British business leaders and colleges have urged the government to back up its “warm words” on raising national skills levels with additional funding or risk hampering the UK’s economic growth prospects.
In his Autumn Statement, chancellor Jeremy Hunt spoke earnestly of the importance of education and the need to equip young people with the training needed to support and build a “modern economy”.
The government pledged to increase school spending by £2.3bn in each of the next two years — an annual rise of 4 per cent. However, the further education sector received no additional money, prompting colleges to warn of staff cuts, course closures and larger class sizes.
As Rishi Sunak’s administration seeks to reduce the national debt and plug the UK’s fiscal hole, estimated at about £50bn, experts have said a continued failure to invest in training will hold back productivity just as the country enters recession.
Neglecting the training sector could also leave workers lacking the skills needed to meet the UK’s net zero emissions target, they argued.
“It’s massively disappointing,” said Darren Hankey, principal of Hartlepool College in north-east England, referring to the lack of fresh funding for the sector. In the past decade, he has often heard politicians pledging to support further education but this has rarely been translated into cash the sector needs.
“We’ve had nice warm words, but when it comes to fair, reasonable and sustained investment it’s not been evidenced,” said Hankey.
Government investment in further education has steadily declined over the past decade. Between 2010-11 and 2019-20 real-terms per student spending dropped 14 per cent in England’s colleges, according to the Institute for Fiscal Studies think-tank. For school sixth forms, this was 28 per cent.
The Department for Education said it had made a “significant investment” including an extra £1.6bn for 16-19 years training in 2024-5 compared with 2021-22. But with inflation at more than 11 per cent, and student numbers growing, college leaders say their budgets are being squeezed more than ever.
While education providers are practiced at making scarce resources stretch, the Association of Colleges, which represents the sector, warned that rising costs would damage vocational training provision.
In September, it forecast that the average college energy bill could rise from 2 per cent a year to 6-8 per cent of annual budgets, as the energy crisis continues, with these additional costs swallowing up potential skills funding.
Many institutions are already feeling the effects. David Hughes, AoC chief executive, said that one college had switched to a four-day week in order to save money. He expected more would follow.
“There will be some colleges that can’t pay their bills possibly as early as April, they will have to shut more often,” he said. “Some of them will not be financially viable any more.”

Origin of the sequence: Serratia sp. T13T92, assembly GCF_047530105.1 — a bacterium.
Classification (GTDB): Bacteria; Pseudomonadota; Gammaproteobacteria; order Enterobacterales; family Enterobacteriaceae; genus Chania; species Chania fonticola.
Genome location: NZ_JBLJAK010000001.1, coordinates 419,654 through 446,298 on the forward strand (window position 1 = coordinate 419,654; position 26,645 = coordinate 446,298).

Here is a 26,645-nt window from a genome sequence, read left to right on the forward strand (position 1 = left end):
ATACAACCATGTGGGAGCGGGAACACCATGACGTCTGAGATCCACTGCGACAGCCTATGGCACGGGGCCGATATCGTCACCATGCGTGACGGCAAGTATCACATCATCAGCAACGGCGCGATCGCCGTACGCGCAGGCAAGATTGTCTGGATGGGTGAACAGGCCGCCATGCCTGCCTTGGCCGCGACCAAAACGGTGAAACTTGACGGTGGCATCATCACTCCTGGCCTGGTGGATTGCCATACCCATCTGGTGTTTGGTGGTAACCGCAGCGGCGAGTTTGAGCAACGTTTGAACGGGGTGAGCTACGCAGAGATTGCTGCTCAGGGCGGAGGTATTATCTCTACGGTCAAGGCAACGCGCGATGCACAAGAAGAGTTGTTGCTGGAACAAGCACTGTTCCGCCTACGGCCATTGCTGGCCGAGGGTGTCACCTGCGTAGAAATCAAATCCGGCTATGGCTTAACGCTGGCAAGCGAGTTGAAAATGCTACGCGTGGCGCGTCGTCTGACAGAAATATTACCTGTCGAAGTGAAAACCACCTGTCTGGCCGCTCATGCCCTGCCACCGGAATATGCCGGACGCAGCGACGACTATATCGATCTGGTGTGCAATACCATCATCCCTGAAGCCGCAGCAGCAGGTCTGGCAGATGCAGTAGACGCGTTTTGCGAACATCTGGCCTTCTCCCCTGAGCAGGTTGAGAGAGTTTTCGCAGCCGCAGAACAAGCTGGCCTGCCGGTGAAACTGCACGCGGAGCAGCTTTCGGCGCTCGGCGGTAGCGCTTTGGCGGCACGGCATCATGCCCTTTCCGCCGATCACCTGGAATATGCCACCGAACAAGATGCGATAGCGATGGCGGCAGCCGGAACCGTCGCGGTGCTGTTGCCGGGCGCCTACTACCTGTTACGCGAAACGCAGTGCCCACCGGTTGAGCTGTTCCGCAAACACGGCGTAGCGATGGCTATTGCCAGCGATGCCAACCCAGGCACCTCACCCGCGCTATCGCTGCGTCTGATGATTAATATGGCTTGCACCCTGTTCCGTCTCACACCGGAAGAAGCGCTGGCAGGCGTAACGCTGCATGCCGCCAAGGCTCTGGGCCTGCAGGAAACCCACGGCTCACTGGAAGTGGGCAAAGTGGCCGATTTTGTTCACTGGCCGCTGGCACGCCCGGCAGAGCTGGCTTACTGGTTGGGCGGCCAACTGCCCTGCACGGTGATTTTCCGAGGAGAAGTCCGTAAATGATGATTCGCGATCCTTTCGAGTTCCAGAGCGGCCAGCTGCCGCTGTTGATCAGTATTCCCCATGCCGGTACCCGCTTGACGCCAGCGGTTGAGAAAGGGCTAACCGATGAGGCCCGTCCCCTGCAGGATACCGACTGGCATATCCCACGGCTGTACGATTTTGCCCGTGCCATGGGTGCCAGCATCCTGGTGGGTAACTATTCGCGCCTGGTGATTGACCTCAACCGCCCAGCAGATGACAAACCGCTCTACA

At Warwickshire College Group, in the Midlands, chief executive Angela Joyce said it had become impossible to run a budget surplus, making investing in new courses a “real challenge”.
This year, the association’s recommended staff pay rise was only 2.5 per cent — a figure that college employers acknowledged made it difficult to retain teachers, which has made it harder to run certain courses, particularly in the subjects most in demand by employers.
The group wants to develop courses in electrification, replacing fossil fuels with cleaner electric technologies — skills that local automotive sector employers prize. But Joyce is worried that budgets are too tight to justify taking on the risk of running new classes.
“You want to be doing what the economy needs you to do but financially it’s really difficult,” she said.
Paul Johnson, IFS director, said that further education had been “yet again ignored” in the Autumn Statement.
“They [colleges] have had a much harder time than schools since 2010 and this is where we need to do so much better to support young people and the economy,” he tweeted following the chancellor’s announcement.
Meanwhile, business is warning that a lack of technically trained staff is a major problem. The British Chambers of Commerce, which represents local trade bodies, said skills shortages had reached “crisis point” with the number of vacancies now more than 1.2mn.
It said 76 per cent of businesses that had attempted to recruit new employees faced problems finding the right staff.
The prime minister has committed to raise technical skills in the UK, an area where it lags many peers economies.
The new education secretary Gillian Keegan, a former skills minister, has said the government’s policies would “upskill, train and retrain” workers and help fill vacancies.
In the past three years, the government has introduced new technical-based “T-level” qualifications, free A-level equivalent qualifications for adults, and opened specialist technology institutes. It has also fostered partnerships between colleges and local employers.
Alex Veitch, director of policy at BCC, welcomed the government’s focus on boosting skills but said the Autumn Statement was a “missed opportunity” to take action on key policies such as bringing older workers back into work and incentivising employers to invest in retraining.